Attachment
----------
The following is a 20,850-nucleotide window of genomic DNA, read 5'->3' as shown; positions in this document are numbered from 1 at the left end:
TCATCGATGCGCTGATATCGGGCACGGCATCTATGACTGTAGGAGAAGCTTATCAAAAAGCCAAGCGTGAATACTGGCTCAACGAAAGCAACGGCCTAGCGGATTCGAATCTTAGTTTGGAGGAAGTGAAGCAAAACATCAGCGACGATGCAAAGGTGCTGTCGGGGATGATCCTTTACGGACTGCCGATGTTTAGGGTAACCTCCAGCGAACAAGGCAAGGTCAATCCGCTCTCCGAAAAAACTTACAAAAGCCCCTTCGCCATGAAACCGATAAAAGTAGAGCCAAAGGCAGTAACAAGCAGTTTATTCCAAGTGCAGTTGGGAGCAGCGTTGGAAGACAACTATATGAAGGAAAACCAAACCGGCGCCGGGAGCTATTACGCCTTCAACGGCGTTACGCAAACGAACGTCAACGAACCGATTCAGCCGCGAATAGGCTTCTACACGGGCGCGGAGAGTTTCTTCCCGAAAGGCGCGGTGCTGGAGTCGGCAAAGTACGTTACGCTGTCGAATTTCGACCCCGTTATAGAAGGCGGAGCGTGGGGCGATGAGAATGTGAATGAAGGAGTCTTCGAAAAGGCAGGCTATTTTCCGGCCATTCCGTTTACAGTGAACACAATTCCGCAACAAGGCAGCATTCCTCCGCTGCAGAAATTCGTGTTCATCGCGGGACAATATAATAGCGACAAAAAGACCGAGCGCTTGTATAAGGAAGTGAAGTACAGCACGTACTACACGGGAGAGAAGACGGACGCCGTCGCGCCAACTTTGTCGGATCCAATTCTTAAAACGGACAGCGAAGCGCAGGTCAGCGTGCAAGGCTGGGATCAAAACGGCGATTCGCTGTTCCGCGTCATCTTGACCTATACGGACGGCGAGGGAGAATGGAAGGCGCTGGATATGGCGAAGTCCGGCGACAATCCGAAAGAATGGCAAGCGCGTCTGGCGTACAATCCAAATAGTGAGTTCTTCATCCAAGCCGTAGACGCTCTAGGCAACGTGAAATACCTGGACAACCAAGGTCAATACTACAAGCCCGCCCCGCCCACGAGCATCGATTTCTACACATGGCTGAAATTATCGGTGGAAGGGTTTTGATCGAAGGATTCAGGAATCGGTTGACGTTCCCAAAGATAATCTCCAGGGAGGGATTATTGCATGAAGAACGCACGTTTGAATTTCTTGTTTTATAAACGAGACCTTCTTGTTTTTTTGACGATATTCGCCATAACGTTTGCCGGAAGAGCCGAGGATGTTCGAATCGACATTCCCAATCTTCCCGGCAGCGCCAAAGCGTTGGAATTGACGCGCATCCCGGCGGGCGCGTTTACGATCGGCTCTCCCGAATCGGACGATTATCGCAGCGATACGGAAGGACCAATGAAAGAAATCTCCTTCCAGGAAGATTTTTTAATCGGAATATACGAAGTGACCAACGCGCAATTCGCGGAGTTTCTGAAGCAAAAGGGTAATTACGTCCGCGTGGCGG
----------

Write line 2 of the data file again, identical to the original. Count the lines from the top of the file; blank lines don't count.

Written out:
TCATCGATGCGCTGATATCGGGCACGGCATCTATGACTGTAGGAGAAGCTTATCAAAAAGCCAAGCGTGAATACTGGCTCAACGAAAGCAACGGCCTAGCGGATTCGAATCTTAGTTTGGAGGAAGTGAAGCAAAACATCAGCGACGATGCAAAGGTGCTGTCGGGGATGATCCTTTACGGACTGCCGATGTTTAGGGTAACCTCCAGCGAACAAGGCAAGGTCAATCCGCTCTCCGAAAAAACTTACAAAAGCCCCTTCGCCATGAAACCGATAAAAGTAGAGCCAAAGGCAGTAACAAGCAGTTTATTCCAAGTGCAGTTGGGAGCAGCGTTGGAAGACAACTATATGAAGGAAAACCAAACCGGCGCCGGGAGCTATTACGCCTTCAACGGCGTTACGCAAACGAACGTCAACGAACCGATTCAGCCGCGAATAGGCTTCTACACGGGCGCGGAGAGTTTCTTCCCGAAAGGCGCGGTGCTGGAGTCGGCAAAGTACGTTACGCTGTCGAATTTCGACCCCGTTATAGAAGGCGGAGCGTGGGGCGATGAGAATGTGAATGAAGGAGTCTTCGAAAAGGCAGGCTATTTTCCGGCCATTCCGTTTACAGTGAACACAATTCCGCAACAAGGCAGCATTCCTCCGCTGCAGAAATTCGTGTTCATCGCGGGACAATATAATAGCGACAAAAAGACCGAGCGCTTGTATAAGGAAGTGAAGTACAGCACGTACTACACGGGAGAGAAGACGGACGCCGTCGCGCCAACTTTGTCGGATCCAATTCTTAAAACGGACAGCGAAGCGCAGGTCAGCGTGCAAGGCTGGGATCAAAACGGCGATTCGCTGTTCCGCGTCATCTTGACCTATACGGACGGCGAGGGAGAATGGAAGGCGCTGGATATGGCGAAGTCCGGCGACAATCCGAAAGAATGGCAAGCGCGTCTGGCGTACAATCCAAATAGTGAGTTCTTCATCCAAGCCGTAGACGCTCTAGGCAACGTGAAATACCTGGACAACCAAGGTCAATACTACAAGCCCGCCCCGCCCACGAGCATCGATTTCTACACATGGCTGAAATTATCGGTGGAAGGGTTTTGATCGAAGGATTCAGGAATCGGTTGACGTTCCCAAAGATAATCTCCAGGGAGGGATTATTGCATGAAGAACGCACGTTTGAATTTCTTGTTTTATAAACGAGACCTTCTTGTTTTTTTGACGATATTCGCCATAACGTTTGCCGGAAGAGCCGAGGATGTTCGAATCGACATTCCCAATCTTCCCGGCAGCGCCAAAGCGTTGGAATTGACGCGCATCCCGGCGGGCGCGTTTACGATCGGCTCTCCCGAATCGGACGATTATCGCAGCGATACGGAAGGACCAATGAAAGAAATCTCCTTCCAGGAAGATTTTTTAATCGGAATATACGAAGTGACCAACGCGCAATTCGCGGAGTTTCTGAAGCAAAAGGGTAATTACGTCCGCGTGGCGG